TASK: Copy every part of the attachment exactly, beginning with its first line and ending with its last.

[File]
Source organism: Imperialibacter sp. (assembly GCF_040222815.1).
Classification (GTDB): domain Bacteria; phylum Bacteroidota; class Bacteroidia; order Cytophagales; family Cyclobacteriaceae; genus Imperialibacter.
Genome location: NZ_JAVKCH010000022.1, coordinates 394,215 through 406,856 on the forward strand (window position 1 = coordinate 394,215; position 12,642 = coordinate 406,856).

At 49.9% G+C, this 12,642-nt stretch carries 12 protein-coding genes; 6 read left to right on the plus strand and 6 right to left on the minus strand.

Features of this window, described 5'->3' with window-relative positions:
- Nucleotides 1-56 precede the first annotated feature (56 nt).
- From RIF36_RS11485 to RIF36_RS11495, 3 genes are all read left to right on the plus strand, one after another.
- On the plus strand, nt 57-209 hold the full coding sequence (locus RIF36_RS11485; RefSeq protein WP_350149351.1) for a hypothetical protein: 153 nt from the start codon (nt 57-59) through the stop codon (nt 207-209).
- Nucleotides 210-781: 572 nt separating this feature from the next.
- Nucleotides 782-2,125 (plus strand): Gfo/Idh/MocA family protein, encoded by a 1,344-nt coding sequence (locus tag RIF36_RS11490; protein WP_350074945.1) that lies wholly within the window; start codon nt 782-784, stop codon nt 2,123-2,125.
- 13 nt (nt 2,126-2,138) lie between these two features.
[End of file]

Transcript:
Source organism: Imperialibacter sp. (assembly GCF_040222815.1).
Classification (GTDB): domain Bacteria; phylum Bacteroidota; class Bacteroidia; order Cytophagales; family Cyclobacteriaceae; genus Imperialibacter.
Genome location: NZ_JAVKCH010000022.1, coordinates 394,215 through 406,856 on the forward strand (window position 1 = coordinate 394,215; position 12,642 = coordinate 406,856).

At 49.9% G+C, this 12,642-nt stretch carries 12 protein-coding genes; 6 read left to right on the plus strand and 6 right to left on the minus strand.

Features of this window, described 5'->3' with window-relative positions:
- Nucleotides 1-56 precede the first annotated feature (56 nt).
- From RIF36_RS11485 to RIF36_RS11495, 3 genes are all read left to right on the plus strand, one after another.
- On the plus strand, nt 57-209 hold the full coding sequence (locus RIF36_RS11485; RefSeq protein WP_350149351.1) for a hypothetical protein: 153 nt from the start codon (nt 57-59) through the stop codon (nt 207-209).
- Nucleotides 210-781: 572 nt separating this feature from the next.
- Nucleotides 782-2,125 (plus strand): Gfo/Idh/MocA family protein, encoded by a 1,344-nt coding sequence (locus tag RIF36_RS11490; protein WP_350074945.1) that lies wholly within the window; start codon nt 782-784, stop codon nt 2,123-2,125.
- 13 nt (nt 2,126-2,138) lie between these two features.